That suddenly changed in Brussels. The U.S. Olympic champions all had retired from amateur skating after Squaw Valley, and the next generation was tragically extinguished. "The crash set the sport back in Boston in a way that it was never able to recover," says Chuck Foster, who won a national junior pairs title in 1955 with Little Maribel Owen. "We had a pyramid, with champions like Tenley at the top, and a wide base below of coaches and skaters. The pyramid crumbled with the crash. We really lost two generations of coaches: those who were already coaching, and skaters like Bradley Lord who would have become coaches."
One of the coaches who died was Edi Scholdan, who had trained the Jenkins brothers and was traveling with 16-year-old Gregory Kelley, whom he had coached to the silver medal at the 1961 nationals. Gone, too, was 28-year-old William Kipp, who at his home rink in Paramount, Calif., was training a 12-year-old girl named Peggy Fleming. And, of course, Big Maribel Owen, 49, who had coached five of the 12 skaters on the U.S. team at the '60 Olympics.
"She was a firecracker, very demanding, smart and inventive, a cross between Bela Karolyi and Bill Belichick," says Paul George. "She'd come drifting by and whack you on the thigh with her skate guard if your free leg wasn't straightened properly. There was no fooling around. It was tough love."
A Radcliffe graduate who was the first female sportswriter to be published by The New York Times, in the 1930s, Owen was a rarity in skating, a great champion who became a great coach—indeed, one of the most influential figures in the history of her sport. Perhaps that was because she had unfinished business as a skater: She'd never won Olympic gold or a world championship. She had the misfortune of competing her entire career against Norway's peerless Sonja Henie, who won three Olympic gold medals (1928, '32 and '36) and 10 straight world championships. Maribel Vinson finished fourth in the 1928 Olympics, won a bronze medal in '32 and was fifth in '36. She was second to Henie at the 1928 worlds, her highest finish. "Sonja's routine is not as hard as mine," she once said, "but she seldom makes a mistake."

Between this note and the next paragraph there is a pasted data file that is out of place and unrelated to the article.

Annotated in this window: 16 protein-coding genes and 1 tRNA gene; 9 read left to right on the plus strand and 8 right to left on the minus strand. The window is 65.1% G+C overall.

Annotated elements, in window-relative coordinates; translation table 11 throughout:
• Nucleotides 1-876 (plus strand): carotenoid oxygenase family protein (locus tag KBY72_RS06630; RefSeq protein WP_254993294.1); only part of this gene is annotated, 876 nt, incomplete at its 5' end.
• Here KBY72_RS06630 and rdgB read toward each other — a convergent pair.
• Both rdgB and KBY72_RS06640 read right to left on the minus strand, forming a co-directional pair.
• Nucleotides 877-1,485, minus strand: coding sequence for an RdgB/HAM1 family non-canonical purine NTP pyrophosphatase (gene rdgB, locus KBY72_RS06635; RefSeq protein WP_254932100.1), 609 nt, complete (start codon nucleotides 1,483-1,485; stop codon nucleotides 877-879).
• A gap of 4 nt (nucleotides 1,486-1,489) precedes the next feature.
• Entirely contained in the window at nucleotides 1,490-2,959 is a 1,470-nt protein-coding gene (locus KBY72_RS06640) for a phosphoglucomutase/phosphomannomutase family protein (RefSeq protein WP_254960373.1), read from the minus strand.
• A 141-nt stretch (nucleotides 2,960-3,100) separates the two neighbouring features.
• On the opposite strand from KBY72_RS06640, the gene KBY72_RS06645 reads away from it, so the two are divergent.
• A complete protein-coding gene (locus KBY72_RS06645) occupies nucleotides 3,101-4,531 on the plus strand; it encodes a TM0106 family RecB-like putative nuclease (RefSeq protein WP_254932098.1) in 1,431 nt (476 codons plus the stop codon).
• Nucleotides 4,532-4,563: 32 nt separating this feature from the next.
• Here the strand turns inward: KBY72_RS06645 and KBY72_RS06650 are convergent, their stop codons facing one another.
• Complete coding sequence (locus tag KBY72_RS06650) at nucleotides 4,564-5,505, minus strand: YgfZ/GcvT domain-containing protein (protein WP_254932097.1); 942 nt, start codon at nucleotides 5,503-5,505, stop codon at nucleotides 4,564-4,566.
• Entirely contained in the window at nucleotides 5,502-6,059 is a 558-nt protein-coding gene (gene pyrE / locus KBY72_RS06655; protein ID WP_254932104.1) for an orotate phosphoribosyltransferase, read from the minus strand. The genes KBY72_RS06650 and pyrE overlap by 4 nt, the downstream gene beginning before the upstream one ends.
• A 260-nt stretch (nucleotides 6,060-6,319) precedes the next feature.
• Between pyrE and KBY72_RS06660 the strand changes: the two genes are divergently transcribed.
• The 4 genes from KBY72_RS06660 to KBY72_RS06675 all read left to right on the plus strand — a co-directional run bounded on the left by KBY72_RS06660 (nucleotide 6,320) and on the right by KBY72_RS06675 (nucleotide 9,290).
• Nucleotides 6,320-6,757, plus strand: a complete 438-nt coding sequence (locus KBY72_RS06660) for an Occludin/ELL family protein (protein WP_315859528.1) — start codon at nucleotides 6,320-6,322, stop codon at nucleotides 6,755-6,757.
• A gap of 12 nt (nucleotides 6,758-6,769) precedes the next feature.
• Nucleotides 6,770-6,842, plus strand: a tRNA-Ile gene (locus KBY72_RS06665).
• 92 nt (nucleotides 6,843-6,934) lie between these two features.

Still, in the U.S., Maribel was without peer. Both her parents had been skaters—Thomas Vinson, a lawyer and Boston city alderman, was a skating champion in the 1890s, and he met her mother while skating on the Charles River. Maribel got her first pair of double-blade skates at age three and graduated to single-blade a year later. When she was nine she came under the tutelage of the German coach Willie Frick, known as the Boy Wonder of Berlin, who was hired in 1920 by the Skating Club of Boston. In 1924 Maribel won the U.S. junior title at age 12, and four years later she won the first of nine U.S. ladies' titles, a total only Michelle Kwan has equaled.
Maribel turned professional in 1937 and produced and starred in a skating tour called Gay Blades—An International Ice Ballet with two-time gold medalist Karl Schafer of Austria. One of the other skaters on that tour was a former Canadian junior champion named Guy Owen, whom Maribel married in 1938. She gave birth to Little Maribel in 1940, prompting her and Guy to settle down and coach at a new skating center in Berkeley, Calif. One of her early students was six-time U.S. ladies' champion Gretchen Merrill.
The marriage ended in 1949, when Maribel divorced Guy after he had become an alcoholic. (He died three years later while being operated on for a bleeding ulcer.) Maribel's father died in 1952, setting in motion her decision to drive back East with her two daughters to live with her widowed mother in the family mansion in Winchester, the Captain Josiah Locke House, a grand estate built in 1803 that had fallen into disrepair. Maribel Owen would support her family by giving skating lessons.
Owen taught skating as if she were trying to change the world. By her own estimation she instructed more than 4,000 students, old and young, beginner and expert. She wrote three books on figure skating and numerous magazine and newspaper articles. She was often on the ice from 5 a.m. till midnight. "She used to drive her car with her skates on," recalls Tenley Albright, 75, who would win the '56 gold medal under Owen's tutelage. The coach's gruff, salty language was new to Albright. "When I was 11," she says, "I somehow got up the nerve to say to her, 'I can't skate when you call me bad names.' After that she never did.
"She was ahead of her time in so many ways. She was a person of courage and conviction who would stand up for people. When someone said something about Jews, Maribel said, 'How would you feel if I told you I was Jewish?' She wasn't, but she wouldn't put up with any nonsense. She stood for what was right—always."
Owen was, in fact, a thoroughly modern woman: tough, independent, open-minded and driven. "If there was one way to hurt her," says Ron Ludington, who won a bronze medal in pairs in the 1960 Olympics while being coached by Owen, "it was to say to her, 'Why don't you act more like a woman?' That would kill her. She was a woman in a man's world."